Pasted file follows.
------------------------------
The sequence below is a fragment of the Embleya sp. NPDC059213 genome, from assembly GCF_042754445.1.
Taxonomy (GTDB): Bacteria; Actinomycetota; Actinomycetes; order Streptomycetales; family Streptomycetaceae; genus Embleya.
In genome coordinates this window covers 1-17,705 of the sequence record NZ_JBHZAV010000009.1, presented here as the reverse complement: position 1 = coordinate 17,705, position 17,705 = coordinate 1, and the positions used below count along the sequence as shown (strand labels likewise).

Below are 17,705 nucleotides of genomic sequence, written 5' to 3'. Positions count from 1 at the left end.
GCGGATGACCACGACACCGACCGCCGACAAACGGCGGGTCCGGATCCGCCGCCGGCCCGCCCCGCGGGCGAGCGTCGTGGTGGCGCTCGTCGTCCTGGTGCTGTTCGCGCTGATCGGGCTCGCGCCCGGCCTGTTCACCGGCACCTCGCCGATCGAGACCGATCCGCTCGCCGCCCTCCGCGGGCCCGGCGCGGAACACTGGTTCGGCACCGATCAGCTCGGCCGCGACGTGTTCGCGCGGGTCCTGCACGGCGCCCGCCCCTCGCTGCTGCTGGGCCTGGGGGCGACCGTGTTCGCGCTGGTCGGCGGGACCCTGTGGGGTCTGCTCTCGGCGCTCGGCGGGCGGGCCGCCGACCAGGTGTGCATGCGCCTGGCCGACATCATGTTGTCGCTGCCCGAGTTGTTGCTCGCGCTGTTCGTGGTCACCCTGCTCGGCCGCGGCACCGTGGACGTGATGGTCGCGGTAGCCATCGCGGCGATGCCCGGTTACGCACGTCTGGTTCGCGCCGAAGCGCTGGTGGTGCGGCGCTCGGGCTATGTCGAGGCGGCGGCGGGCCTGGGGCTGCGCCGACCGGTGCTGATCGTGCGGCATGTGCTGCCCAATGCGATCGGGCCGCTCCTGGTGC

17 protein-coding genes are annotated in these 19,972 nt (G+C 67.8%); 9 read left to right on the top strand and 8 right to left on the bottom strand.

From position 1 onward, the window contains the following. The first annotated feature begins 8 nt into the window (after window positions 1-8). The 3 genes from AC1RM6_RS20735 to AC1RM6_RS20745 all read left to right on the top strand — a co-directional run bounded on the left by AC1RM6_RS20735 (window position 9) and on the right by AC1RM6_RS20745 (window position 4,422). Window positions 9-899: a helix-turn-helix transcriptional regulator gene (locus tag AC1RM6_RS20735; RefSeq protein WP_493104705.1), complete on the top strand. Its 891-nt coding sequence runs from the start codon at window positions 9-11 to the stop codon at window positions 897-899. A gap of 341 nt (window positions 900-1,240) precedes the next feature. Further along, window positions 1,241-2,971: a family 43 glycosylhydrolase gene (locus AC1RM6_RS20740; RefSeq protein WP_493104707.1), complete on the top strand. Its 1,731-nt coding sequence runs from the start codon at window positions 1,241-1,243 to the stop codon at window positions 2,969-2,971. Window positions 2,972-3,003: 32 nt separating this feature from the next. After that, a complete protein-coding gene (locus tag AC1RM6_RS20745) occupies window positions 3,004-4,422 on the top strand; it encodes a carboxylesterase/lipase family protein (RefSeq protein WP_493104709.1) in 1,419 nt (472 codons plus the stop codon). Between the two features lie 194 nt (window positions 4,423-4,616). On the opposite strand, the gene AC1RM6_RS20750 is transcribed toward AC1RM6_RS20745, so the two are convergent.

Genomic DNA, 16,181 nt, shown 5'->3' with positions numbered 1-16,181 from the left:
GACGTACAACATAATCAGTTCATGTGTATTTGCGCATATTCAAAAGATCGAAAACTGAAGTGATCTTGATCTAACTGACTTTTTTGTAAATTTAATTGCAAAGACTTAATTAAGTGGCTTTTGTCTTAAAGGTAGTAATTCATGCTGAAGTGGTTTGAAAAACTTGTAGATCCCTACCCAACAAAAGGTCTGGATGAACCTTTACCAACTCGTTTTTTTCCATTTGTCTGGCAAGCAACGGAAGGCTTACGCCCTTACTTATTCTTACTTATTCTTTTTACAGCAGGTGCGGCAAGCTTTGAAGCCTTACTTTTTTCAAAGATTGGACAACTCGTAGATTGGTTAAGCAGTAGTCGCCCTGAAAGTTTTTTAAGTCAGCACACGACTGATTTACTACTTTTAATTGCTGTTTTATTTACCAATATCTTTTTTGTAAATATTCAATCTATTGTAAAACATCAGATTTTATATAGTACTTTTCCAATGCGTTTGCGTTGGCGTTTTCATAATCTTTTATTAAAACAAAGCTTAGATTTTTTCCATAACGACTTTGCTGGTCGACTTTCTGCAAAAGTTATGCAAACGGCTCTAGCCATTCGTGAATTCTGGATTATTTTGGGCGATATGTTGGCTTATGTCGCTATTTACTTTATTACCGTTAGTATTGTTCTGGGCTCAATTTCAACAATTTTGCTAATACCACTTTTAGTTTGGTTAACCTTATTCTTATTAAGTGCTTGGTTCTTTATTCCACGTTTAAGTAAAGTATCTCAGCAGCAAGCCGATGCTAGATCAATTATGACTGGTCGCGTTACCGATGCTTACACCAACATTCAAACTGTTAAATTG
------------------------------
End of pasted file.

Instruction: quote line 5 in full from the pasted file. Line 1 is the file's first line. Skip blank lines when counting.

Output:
GCGGATGACCACGACACCGACCGCCGACAAACGGCGGGTCCGGATCCGCCGCCGGCCCGCCCCGCGGGCGAGCGTCGTGGTGGCGCTCGTCGTCCTGGTGCTGTTCGCGCTGATCGGGCTCGCGCCCGGCCTGTTCACCGGCACCTCGCCGATCGAGACCGATCCGCTCGCCGCCCTCCGCGGGCCCGGCGCGGAACACTGGTTCGGCACCGATCAGCTCGGCCGCGACGTGTTCGCGCGGGTCCTGCACGGCGCCCGCCCCTCGCTGCTGCTGGGCCTGGGGGCGACCGTGTTCGCGCTGGTCGGCGGGACCCTGTGGGGTCTGCTCTCGGCGCTCGGCGGGCGGGCCGCCGACCAGGTGTGCATGCGCCTGGCCGACATCATGTTGTCGCTGCCCGAGTTGTTGCTCGCGCTGTTCGTGGTCACCCTGCTCGGCCGCGGCACCGTGGACGTGATGGTCGCGGTAGCCATCGCGGCGATGCCCGGTTACGCACGTCTGGTTCGCGCCGAAGCGCTGGTGGTGCGGCGCTCGGGCTATGTCGAGGCGGCGGCGGGCCTGGGGCTGCGCCGACCGGTGCTGATCGTGCGGCATGTGCTGCCCAATGCGATCGGGCCGCTCCTGGTGC